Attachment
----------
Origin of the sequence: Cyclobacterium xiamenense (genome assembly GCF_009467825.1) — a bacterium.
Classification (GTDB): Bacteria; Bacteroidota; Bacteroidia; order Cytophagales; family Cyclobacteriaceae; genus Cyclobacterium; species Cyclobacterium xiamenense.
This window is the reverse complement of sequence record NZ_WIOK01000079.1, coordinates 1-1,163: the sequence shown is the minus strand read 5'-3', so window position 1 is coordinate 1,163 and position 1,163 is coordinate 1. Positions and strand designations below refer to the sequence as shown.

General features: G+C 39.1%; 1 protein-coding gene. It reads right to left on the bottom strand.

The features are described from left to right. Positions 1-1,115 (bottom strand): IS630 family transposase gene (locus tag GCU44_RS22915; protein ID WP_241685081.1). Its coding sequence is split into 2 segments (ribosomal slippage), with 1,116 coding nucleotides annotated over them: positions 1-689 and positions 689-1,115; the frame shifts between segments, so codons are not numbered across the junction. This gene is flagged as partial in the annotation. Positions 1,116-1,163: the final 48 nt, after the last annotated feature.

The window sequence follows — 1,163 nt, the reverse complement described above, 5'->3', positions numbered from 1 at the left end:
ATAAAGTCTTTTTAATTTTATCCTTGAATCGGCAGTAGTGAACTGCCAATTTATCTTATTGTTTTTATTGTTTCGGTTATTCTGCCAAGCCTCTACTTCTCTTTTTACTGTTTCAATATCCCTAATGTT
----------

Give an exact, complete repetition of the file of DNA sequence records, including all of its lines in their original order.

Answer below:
Origin of the sequence: Cyclobacterium xiamenense (genome assembly GCF_009467825.1) — a bacterium.
Classification (GTDB): Bacteria; Bacteroidota; Bacteroidia; order Cytophagales; family Cyclobacteriaceae; genus Cyclobacterium; species Cyclobacterium xiamenense.
This window is the reverse complement of sequence record NZ_WIOK01000079.1, coordinates 1-1,163: the sequence shown is the minus strand read 5'-3', so window position 1 is coordinate 1,163 and position 1,163 is coordinate 1. Positions and strand designations below refer to the sequence as shown.

General features: G+C 39.1%; 1 protein-coding gene. It reads right to left on the bottom strand.

The features are described from left to right. Positions 1-1,115 (bottom strand): IS630 family transposase gene (locus tag GCU44_RS22915; protein ID WP_241685081.1). Its coding sequence is split into 2 segments (ribosomal slippage), with 1,116 coding nucleotides annotated over them: positions 1-689 and positions 689-1,115; the frame shifts between segments, so codons are not numbered across the junction. This gene is flagged as partial in the annotation. Positions 1,116-1,163: the final 48 nt, after the last annotated feature.

The window sequence follows — 1,163 nt, the reverse complement described above, 5'->3', positions numbered from 1 at the left end:
ATAAAGTCTTTTTAATTTTATCCTTGAATCGGCAGTAGTGAACTGCCAATTTATCTTATTGTTTTTATTGTTTCGGTTATTCTGCCAAGCCTCTACTTCTCTTTTTACTGTTTCAATATCCCTAATGTT